World markets in turmoil over Egypt crisis

Though not counted as a major oil producer, Egypt's Suez Canal represents a vital shipping path, with an estimated million oil barrels transported through the canal on a daily basis from Gulf states to Mediterranean countries.

Japan's NEKKIE lost more than one percent on Monday. Frankfurt, London and Paris followed, starting their week of transactions with losses.

Cairo's stock market, meanwhile, continued to suspend its activities through Monday prompted by sharp downturns in stock prices. Egypt's market  lost 11 points on Thursday alone.

North Africa has turned into a hotbed for social unrests, said David Buik, an analyst at the London-based BGC Partners.

On his behalf, Robert Halver, from Baader Bank, compared Egypt to a raging volcano, arguing that the recent developments are ominous. Halver stressed that the catastrohpic aspect about the current crisis is  the difficulty of perceiving its dimensions clearly. He added that many fear that the turmoil might expand to other Arab states, which would lead to a decrease in oil supplies.

LEONI, an automotive wiring systems company, had its stocks plunging by more than 5 percent. Stock traders attributed the downturn to the fact than LEONI owns production arms at both Egypt and Tunisia. A spokesperson for the company stressed that LEONI's production in Egypt has not been affected, noting that the situation in Tunisia will resotre stability.

The most vivid losses staritng this week have been among shares related to Western car manufacturers. Daimler recorded losses, standing sometimes at more than two percent with the company's shares becoming the weakest at Germany's DAX.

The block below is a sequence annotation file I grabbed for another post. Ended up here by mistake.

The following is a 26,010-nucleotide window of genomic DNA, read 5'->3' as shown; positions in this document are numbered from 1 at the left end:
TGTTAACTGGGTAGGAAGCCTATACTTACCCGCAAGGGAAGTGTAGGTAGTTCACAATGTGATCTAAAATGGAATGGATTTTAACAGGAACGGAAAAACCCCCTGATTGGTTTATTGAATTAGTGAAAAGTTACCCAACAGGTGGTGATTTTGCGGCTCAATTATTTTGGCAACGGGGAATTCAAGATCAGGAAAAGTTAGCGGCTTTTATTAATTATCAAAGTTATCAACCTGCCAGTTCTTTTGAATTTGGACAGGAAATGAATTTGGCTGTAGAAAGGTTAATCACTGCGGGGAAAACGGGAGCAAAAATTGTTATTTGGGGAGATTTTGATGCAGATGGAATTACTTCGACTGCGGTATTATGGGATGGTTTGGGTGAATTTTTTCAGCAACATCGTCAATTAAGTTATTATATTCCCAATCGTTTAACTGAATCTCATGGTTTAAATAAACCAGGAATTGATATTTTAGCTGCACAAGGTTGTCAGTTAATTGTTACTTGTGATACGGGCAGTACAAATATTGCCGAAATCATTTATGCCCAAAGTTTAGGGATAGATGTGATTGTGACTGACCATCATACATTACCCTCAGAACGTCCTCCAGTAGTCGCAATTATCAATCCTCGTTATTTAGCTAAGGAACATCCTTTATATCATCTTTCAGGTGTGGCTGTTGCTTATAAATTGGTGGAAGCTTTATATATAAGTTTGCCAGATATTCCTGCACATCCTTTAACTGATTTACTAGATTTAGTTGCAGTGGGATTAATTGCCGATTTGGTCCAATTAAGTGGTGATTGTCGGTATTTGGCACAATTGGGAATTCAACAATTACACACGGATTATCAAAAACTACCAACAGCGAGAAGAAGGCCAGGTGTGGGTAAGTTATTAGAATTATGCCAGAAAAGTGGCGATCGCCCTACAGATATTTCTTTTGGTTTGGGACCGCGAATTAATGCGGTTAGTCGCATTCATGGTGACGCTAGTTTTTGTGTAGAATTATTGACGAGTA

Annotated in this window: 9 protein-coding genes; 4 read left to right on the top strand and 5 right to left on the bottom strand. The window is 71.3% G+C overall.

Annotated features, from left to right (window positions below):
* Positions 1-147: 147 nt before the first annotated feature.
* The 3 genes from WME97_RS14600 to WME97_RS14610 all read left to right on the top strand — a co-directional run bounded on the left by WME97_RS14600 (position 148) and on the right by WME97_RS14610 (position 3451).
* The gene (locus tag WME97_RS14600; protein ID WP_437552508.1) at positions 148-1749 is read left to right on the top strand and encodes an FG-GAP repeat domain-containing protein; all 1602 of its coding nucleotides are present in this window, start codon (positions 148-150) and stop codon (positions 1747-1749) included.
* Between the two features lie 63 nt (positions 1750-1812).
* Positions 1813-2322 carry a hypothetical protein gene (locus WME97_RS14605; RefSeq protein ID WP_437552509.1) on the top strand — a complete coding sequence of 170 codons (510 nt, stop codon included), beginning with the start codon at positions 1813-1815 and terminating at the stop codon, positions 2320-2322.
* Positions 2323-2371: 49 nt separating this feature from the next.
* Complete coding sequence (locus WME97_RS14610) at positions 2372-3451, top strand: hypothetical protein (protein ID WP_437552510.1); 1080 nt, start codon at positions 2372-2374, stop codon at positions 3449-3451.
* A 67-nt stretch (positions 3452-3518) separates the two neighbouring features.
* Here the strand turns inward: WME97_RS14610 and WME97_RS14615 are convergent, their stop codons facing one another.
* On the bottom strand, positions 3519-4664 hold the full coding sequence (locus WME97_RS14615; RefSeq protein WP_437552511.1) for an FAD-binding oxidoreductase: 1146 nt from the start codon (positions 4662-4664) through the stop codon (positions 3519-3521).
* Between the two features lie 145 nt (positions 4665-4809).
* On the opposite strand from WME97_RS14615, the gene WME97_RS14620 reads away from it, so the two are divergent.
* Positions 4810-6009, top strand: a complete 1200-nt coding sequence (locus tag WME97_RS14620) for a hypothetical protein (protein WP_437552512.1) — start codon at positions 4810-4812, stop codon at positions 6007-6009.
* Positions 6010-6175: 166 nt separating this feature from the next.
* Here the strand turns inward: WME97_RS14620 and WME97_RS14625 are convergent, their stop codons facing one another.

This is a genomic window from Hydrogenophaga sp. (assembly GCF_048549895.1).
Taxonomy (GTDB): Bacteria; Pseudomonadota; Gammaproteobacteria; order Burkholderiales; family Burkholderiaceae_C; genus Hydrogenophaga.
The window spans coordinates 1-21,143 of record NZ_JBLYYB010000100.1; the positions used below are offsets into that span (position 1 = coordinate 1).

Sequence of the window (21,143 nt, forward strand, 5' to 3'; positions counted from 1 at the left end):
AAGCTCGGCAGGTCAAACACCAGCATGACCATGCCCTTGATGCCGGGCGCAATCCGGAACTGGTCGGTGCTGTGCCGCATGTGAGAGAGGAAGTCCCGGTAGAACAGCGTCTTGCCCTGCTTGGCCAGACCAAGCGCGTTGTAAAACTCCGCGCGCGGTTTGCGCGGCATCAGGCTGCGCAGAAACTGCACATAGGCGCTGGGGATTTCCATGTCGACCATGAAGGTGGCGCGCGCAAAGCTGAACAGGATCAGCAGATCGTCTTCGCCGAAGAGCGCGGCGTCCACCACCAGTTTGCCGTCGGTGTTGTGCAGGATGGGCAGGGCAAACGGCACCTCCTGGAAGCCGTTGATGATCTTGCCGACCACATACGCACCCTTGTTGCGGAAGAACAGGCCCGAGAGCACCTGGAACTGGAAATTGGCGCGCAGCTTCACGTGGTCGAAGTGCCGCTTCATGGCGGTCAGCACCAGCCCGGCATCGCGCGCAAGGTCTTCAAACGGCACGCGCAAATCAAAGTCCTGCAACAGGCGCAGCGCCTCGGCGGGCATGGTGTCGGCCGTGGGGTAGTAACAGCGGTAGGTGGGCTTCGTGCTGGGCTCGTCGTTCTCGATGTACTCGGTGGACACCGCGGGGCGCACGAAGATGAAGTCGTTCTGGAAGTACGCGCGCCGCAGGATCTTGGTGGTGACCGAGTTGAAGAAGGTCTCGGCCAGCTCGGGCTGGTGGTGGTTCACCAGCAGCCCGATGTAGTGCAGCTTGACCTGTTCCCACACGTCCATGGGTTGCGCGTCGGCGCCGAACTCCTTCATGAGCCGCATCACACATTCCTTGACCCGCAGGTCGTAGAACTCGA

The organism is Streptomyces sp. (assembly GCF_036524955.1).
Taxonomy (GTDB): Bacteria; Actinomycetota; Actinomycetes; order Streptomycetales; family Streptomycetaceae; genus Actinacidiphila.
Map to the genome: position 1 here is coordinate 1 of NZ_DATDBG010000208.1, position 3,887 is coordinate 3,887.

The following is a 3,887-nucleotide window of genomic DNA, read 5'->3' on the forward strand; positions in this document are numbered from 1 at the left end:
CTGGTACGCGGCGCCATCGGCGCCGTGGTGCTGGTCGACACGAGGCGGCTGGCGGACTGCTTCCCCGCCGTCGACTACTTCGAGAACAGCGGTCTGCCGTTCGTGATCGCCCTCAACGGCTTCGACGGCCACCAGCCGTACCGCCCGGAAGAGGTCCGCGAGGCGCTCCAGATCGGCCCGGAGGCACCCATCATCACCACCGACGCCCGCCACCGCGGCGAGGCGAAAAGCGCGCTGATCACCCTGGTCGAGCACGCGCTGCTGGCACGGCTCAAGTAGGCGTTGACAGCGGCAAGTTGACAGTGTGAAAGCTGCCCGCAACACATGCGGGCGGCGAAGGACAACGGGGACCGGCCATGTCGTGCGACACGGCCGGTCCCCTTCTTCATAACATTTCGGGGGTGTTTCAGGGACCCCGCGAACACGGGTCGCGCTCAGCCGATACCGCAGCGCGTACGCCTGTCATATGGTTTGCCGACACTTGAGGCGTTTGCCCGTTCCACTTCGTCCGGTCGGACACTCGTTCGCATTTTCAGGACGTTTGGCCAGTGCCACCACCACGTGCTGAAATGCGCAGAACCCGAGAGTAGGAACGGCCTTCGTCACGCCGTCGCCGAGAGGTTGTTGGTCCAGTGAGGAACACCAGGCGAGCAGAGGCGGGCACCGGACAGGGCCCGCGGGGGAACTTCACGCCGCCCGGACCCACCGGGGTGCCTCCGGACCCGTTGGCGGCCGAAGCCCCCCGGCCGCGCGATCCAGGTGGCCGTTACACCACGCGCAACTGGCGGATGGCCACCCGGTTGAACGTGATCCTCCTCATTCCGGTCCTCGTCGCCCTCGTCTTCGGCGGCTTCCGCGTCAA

Share-holders are afraid that the unrest  in Egypt might impact world markets, according to Jurgen Pieper, an analyst at Metzler Bank.

Representatives of other German business sectors voiced their concern. RWA, a German energy firm, which runs several oil and gas fields in Egypt, has set up a special unit to follow up the crisis.

A manpower of 4000 employees work for the company's branches in Egypt. Ninety of those were deported to Germany by the company, but the production continues, according to its spokesperson.

Oil prices, consequently, remained high on Monday. The price for a North Sea oil barrel approached USD100, an unprecedented rate over the last 28 months.

Though analysts have stressed that Egypt is not a vital oil producer, they also expressed their concern that the domestic unrest might expand to other states in Africa and the Middle East, both including pivotal oil producers.

Crude oil specialists at Comers Bank said Egypt represents “an important crossing for world oil trade. On the other hand, Halvers believes that, away from the recent developments at the Arab World, the stock market is providing signs for positive developments.

Some German firms representatives also pointed that the North Africa crisis is being utilized to make gains, and that shares prices will be amended over the next period after their recent surges.

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